Physical Therapy Exercises You Can Do in a Wheelchair

Keeping up with physical therapy exercises after leaving inpatient rehab is important for all stroke survivors to continue on the path to recovery. Whether you have regained full mobility or need the assistance of a wheelchair, you will still have to find ways to exercise your entire body. 

While you are building strength, getting in and out of your chair can be difficult and dangerous. At the same time, you will be more likely to keep up with an exercise regimen that’s convenient, enjoyable and delivers the increased mobility you want. If possible, work with your physical therapist to adapt exercises for your specific needs to be done in your chair. 

Finally, finding a wheelchair that allows for the range of motion you need to exercise your arms, legs and core will make your recovery process much faster and easier. The FLUX Dart features armrests that flip up and no bulky headrest to get in your way. You can see in the image below that the seat will not restrict your legs from moving side to side either. The lightweight, breathable fabric will keep you cool and dry while you exercise. Use the brakes to keep your Dart in place, and tilt and lock the seat in any position to suit each activity.

Check out the FLUX Dart now!

If you need a little more inspiration for exercises you can do in your chair, take a look at these videos:

Seated Exercises for Stroke Recovery

Post-stroke seated arm exercises

These exercises require a friend to help you! Gently extend and contract your arm and hand muscles to get a sense of where you have the most strength while building range of motion.


From a seated position, have your helper lift your arm up to shoulder level facing straight ahead, then out to the side with your elbow bent, thumb facing up. Go gently the first time you try this!

Post-stroke balance exercises

This video shows balance-building exercises in both seated and standing positions. Practice moving lightweight items across the midline of your body to build up your balance, prevent falls and start moving around your home with more confidence. 


Sit in front of a low table and position two surfaces to your left and right, within reaching distance. Place a can of soup, a plastic cup or another small item on each surface and practice reaching to grab them with your left hand, bringing each item to your chest, and then putting them back. Repeat with your right arm.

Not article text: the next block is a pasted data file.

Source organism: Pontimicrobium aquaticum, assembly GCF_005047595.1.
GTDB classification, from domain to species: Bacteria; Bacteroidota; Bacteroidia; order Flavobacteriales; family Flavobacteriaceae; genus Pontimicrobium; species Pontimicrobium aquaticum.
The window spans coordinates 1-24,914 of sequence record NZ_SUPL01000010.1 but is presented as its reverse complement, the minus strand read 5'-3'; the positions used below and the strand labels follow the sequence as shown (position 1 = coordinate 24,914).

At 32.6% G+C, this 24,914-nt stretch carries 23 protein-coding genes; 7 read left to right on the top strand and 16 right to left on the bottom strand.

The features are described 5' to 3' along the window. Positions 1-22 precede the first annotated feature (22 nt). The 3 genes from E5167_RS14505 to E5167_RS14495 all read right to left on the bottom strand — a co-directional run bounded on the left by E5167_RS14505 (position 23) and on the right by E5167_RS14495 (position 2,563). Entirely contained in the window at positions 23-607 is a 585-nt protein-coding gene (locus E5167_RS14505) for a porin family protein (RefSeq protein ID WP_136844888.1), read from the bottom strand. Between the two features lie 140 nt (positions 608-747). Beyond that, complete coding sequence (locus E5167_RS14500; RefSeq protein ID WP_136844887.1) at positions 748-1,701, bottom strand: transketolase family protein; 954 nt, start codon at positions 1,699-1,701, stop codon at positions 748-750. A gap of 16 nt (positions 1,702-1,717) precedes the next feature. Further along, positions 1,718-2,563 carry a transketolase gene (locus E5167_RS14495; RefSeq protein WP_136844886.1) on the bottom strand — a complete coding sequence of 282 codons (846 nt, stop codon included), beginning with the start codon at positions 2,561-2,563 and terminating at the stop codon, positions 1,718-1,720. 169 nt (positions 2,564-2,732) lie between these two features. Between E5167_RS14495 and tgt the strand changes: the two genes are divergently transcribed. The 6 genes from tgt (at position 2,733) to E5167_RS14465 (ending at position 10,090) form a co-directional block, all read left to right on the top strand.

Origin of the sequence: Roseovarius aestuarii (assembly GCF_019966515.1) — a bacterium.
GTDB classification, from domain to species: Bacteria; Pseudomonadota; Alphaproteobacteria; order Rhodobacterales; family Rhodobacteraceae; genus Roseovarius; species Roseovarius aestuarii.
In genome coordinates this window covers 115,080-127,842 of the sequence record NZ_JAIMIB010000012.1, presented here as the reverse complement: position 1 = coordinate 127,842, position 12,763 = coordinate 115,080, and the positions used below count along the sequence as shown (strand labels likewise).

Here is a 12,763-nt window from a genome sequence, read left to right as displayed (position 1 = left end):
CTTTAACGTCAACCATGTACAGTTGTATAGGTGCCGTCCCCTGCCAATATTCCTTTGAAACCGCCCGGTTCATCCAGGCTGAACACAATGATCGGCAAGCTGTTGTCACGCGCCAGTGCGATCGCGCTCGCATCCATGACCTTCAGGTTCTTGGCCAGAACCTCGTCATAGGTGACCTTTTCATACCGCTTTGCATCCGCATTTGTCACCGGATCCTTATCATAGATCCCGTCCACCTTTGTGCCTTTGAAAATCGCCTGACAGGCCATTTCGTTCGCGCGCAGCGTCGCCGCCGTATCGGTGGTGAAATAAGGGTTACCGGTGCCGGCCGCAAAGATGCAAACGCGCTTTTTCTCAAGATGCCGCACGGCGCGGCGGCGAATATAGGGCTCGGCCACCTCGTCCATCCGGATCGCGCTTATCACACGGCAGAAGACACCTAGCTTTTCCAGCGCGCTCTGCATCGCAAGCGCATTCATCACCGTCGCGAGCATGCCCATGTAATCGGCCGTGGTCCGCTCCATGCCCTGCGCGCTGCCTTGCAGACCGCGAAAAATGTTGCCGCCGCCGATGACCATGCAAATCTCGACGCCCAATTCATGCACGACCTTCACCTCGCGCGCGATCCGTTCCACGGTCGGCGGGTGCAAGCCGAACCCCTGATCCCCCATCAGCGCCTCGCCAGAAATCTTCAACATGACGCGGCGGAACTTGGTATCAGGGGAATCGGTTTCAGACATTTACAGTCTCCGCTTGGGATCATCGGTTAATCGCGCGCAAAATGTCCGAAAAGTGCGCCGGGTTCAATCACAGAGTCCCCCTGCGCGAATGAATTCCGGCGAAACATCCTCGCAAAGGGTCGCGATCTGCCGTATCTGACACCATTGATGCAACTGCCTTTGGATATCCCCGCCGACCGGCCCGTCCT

Seated exercises for upper body

Once you are able to do some moving on your own, strengthen your arms and upper body with these exercises. Be sure to get your arm rests out of the way!


Sit up tall and take some deep breaths before you begin. Start by tilting your right ear towards your shoulder 5-10 times and repeat with the left. Shrug your shoulders up and down, rotate your shoulders in circles forward and backwards, and move both arms in a rowing motion.

Seated exercises for lower body

Even if you can’t stand or walk, you can work on building up your lower body strength with these seated exercises. Engage the brakes on your chair to keep it in place.


First, alternate moving your legs up and down in a simple marching motion for about 20 reps (10 on each side). Next, move your right leg out to the side and back, and repeat with the left leg, alternating for 10 reps on each leg.

Simple seated core exercises

Building strength in your core improves balance and amplifies the work you do with your arms and legs. Move forward just a bit in your seat to rotate left and right and get more out of your seated sit-ups. 

Sit up tall and lift your arms to shoulder height, rotating your core to look left and right. For seated sit-ups, slide forward in your chair and lean back, keeping your back straight, then return to upright position. Repeat 5-10 times.

Click on a video link above to watch the entire workout. Try a different one every day, and don’t forget to reward yourself for making progress! 

Order your own FLUX Dart to get the best workout without leaving your chair.